“The Church has faced many crises in its history, and I hope we do this in a way that is the way of the Gospel and with a commitment to live it at the heart of the solution,” Jenkins said.

The priest also noted that there’s a different attitude among the students and “my generation,” because those in their 50s or 60s have had to deal with the crisis for the past 30 years, while younger generations haven’t. This, he said, could help explain why he hasn’t seen diminished Mass attendance on campus.

It’s the older people who have this sort of frustration, a yearning to think, see if we can do it better, get it right this time,” he said, noting that a crisis of the magnitude the Church is facing in America forces people to consider why they’re part of the institution and what it means.

“It can lead to a return to some deeper roots and the sources of faith, the mystery of salvation in Christ. That’s an opportunity, but I think that it’s up to the leadership of the Church to respond to the challenge,” he said.

For its part, the university has created two task forces. One, called the Engagement Taskforce, aims to address the abuse issue on campus, giving students, professors and staff the opportunity to share reactions and suggestions.

The second taskforce is focused on determining if there’s something the university can offer to address the situation at large.

“I’m hesitant to say ‘we can solve everything’,” Jenkins said. “I think we should speak on what we know and where we have expertise. I’m expecting recommendations from that group soon.”

Creating something along the lines of Rome’s Center for Child Protection, based in the Pontifical Gregorian University and which trains priests, religious and lay people in the various aspects surrounding safeguarding, from canon law to psychological support for survivors, is something “we’ve talked about,” but Jenkins said there are no firm plans yet.

Jenkins also distinguished between the crisis today, which is one of “confidence in the Church,” and that which arose in 2002, that was about abuse and child protection. Rebuilding the trust is what the Church has to focus on now, he said.

He gave as an example the fact that many of the cases released in the Pennsylvania report are old and even public. Yet, what’s different now is “seeing some very clear cases of some of those bishops, not all, failing in their role to oversee.”

“And then the case of Cardinal McCarrick and what others knew, whether fair or not, I think people connect those two and say, is this a crisis of leadership? Are the bishops capable of overseeing this?” Jenkins said. He did add, however, that many prelates have been leaders, passionate about the protection of children.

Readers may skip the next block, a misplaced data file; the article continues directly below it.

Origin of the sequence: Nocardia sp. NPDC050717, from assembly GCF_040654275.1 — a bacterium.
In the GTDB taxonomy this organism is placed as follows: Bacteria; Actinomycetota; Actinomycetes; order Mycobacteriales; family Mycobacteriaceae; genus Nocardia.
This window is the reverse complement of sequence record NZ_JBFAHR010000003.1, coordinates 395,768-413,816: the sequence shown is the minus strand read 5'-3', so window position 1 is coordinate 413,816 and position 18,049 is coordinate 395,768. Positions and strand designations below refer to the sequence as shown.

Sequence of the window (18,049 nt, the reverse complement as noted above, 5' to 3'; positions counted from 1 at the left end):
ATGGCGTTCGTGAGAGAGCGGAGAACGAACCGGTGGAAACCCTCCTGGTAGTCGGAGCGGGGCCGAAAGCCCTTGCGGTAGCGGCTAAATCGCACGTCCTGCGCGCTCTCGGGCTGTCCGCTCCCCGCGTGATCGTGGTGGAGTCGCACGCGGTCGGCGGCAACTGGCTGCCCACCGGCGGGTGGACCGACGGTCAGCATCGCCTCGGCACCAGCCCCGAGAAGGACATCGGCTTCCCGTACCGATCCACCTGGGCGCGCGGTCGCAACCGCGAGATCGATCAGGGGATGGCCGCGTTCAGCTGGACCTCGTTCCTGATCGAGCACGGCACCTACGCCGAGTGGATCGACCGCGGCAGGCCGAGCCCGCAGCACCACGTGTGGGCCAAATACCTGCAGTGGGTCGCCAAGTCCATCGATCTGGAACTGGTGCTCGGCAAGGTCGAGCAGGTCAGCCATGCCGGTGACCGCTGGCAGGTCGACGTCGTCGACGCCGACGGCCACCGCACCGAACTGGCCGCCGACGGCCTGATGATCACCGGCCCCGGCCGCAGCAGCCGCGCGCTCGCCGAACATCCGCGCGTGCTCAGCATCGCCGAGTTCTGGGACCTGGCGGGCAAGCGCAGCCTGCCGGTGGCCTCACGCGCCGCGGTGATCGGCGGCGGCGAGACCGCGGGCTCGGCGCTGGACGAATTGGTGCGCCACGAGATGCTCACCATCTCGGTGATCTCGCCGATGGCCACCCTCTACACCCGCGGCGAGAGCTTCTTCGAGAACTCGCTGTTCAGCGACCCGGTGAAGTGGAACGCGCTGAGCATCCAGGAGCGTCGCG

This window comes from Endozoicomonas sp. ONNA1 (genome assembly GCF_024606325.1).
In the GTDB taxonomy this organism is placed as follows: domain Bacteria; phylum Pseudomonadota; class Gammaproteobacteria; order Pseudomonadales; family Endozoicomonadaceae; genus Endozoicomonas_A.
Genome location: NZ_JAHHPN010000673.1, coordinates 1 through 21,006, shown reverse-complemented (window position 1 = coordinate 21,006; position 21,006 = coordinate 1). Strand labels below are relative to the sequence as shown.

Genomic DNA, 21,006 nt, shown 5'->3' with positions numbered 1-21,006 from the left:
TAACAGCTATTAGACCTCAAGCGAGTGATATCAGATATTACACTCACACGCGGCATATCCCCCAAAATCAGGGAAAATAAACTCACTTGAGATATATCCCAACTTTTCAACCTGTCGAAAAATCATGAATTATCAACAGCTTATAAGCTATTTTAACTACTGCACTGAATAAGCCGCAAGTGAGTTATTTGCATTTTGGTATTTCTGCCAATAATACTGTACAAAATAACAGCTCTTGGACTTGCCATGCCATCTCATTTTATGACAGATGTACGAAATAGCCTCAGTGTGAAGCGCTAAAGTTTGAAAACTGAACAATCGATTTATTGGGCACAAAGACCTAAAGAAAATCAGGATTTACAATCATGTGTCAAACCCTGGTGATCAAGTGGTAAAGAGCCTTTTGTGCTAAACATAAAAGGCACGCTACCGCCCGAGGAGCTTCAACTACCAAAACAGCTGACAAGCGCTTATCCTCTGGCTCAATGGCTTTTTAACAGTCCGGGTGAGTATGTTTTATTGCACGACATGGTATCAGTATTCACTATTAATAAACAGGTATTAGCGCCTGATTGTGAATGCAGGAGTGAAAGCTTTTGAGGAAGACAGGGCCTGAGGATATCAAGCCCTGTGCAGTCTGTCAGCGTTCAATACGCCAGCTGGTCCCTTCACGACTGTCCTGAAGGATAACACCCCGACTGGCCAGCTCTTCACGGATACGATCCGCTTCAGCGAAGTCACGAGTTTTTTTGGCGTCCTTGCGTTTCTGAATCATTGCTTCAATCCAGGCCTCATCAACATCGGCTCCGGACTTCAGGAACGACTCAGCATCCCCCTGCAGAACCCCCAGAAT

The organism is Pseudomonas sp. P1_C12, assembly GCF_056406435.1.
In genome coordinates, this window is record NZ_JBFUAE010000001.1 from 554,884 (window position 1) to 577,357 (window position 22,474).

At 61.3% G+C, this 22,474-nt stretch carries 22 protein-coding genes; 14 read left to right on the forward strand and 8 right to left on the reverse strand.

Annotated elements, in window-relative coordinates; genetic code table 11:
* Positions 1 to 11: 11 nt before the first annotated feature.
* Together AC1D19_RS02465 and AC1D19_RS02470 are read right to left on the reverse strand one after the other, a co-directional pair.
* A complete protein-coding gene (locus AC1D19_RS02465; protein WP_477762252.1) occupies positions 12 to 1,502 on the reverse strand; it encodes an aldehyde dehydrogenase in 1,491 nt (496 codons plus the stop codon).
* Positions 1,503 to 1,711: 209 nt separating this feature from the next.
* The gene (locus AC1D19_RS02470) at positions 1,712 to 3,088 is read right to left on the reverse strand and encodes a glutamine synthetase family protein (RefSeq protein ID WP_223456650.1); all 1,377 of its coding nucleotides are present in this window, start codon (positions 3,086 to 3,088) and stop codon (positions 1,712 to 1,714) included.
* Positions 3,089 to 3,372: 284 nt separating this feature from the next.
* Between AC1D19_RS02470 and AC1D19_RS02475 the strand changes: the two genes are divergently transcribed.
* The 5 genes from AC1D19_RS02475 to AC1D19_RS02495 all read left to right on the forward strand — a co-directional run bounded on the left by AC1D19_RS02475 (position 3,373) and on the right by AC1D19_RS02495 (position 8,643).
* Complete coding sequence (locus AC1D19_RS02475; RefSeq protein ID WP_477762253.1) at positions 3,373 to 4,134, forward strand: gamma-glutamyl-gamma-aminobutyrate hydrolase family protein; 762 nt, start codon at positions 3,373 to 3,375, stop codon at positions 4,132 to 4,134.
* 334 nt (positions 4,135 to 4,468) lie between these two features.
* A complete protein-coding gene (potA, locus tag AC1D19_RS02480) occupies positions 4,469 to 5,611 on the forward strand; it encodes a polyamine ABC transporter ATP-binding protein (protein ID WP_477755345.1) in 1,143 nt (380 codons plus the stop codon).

Jenkins also talked about the past 13 years during which he’s been president of Notre Dame, through five-year terms, which many faculty consulted by Crux believe will be renewed at least once more when the third is up in 2020.

Among the “high and lows” of the past decade, he noted the 2009 invitation to President Barack Obama to deliver the commencement speech.

“There were people of very good will who protested that [invitation] and put the campus in turmoil and it became a national issue,” he said. That controversy, was a low. “But a high was that there were people who went into the auditorium to try to hackle the president, keep him from speaking, but the students chanted ‘We’re Notre Dame’ as a way of indicating ‘be quiet, we’re going to listen to the president speak’.”

He said he was “tremendously proud” of the students for asserting Notre Dame’s identity at that moment. Asked if President Donald Trump should be expected to deliver next year’s commencement speech, Jenkins said he could neither confirm nor deny it, but “but if you’re betting, I’d advise you to bet against it.”

Looking ahead, he said that the biggest challenge Notre Dame faces today is being a Catholic university for the 21st century, with a “great pressure” in wider society towards secularization, which means that it’s “swimming against the tide” to try to be both a genuine, truly open university rooted in its Catholic values.

I think we’re seen as an important institution, and I’m proud of the leaders that we graduate from here, and I’m proud of the way in which we can help the Church,” Jenkins said. “I don’t want to be complacent, but I feel some satisfaction in where we are.”